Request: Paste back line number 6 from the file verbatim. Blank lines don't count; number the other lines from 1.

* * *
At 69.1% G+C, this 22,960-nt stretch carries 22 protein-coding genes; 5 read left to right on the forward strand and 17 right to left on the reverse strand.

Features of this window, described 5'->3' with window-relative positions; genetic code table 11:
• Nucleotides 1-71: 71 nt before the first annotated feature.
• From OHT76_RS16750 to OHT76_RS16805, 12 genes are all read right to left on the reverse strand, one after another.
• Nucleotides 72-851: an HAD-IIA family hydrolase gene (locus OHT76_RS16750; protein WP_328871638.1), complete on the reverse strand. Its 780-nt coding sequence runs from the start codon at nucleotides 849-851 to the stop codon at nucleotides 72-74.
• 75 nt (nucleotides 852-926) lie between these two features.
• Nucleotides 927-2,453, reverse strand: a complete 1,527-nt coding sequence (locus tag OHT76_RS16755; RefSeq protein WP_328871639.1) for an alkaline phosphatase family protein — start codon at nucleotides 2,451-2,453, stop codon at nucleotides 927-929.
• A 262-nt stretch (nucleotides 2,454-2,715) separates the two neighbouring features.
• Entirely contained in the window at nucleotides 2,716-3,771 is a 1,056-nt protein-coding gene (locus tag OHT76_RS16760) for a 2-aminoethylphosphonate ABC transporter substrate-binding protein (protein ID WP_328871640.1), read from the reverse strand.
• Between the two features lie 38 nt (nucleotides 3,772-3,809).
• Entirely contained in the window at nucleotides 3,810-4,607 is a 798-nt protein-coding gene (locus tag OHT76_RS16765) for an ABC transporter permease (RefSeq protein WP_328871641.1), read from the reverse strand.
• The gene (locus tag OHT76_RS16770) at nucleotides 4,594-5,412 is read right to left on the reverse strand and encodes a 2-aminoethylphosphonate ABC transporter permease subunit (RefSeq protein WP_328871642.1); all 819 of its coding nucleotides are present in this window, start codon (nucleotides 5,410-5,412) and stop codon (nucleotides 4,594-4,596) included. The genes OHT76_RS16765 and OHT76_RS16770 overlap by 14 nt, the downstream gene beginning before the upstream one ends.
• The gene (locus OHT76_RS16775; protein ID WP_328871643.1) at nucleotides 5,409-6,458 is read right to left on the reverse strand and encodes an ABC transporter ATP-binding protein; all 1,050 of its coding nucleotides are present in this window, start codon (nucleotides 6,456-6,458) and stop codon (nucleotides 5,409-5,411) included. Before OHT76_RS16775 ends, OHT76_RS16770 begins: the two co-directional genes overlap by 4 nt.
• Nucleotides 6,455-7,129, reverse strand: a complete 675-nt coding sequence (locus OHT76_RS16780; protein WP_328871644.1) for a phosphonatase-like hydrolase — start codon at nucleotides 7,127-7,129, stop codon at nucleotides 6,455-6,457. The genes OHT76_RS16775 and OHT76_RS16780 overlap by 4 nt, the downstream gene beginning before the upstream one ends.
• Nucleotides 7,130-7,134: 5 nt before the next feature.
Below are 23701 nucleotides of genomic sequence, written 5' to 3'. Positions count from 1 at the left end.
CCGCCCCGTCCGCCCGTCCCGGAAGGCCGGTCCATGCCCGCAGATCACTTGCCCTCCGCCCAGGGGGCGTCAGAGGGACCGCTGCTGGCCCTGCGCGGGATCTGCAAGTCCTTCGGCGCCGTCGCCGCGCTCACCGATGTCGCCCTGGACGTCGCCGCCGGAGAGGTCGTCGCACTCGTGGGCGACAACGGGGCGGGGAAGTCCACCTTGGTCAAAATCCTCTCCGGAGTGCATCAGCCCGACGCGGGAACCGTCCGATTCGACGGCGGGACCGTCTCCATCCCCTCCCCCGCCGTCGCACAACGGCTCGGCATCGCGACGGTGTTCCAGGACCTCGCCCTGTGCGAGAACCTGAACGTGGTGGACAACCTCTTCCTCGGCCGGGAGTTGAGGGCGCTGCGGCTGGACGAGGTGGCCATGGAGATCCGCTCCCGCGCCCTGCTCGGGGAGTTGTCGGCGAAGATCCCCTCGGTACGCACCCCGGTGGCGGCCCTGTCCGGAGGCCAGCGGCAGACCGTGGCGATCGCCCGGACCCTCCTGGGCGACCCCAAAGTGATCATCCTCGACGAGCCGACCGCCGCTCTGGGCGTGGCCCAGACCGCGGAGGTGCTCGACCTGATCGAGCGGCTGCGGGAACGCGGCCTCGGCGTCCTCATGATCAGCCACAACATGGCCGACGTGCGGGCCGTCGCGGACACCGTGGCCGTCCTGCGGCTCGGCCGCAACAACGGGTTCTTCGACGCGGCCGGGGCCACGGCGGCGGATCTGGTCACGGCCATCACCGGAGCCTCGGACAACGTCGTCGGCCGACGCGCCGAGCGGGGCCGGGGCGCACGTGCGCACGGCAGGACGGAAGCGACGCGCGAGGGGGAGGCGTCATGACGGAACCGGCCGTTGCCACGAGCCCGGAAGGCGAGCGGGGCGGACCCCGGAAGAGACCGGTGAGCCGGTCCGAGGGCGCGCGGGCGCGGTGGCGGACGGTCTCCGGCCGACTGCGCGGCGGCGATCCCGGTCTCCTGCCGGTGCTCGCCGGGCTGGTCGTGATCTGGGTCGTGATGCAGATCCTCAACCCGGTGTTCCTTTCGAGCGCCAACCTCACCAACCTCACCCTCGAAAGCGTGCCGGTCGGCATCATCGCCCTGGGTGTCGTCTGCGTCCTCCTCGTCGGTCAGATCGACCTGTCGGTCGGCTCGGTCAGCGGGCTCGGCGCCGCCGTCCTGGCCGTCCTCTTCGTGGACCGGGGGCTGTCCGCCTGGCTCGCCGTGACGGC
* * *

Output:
• 75 nt (nucleotides 852-926) lie between these two features.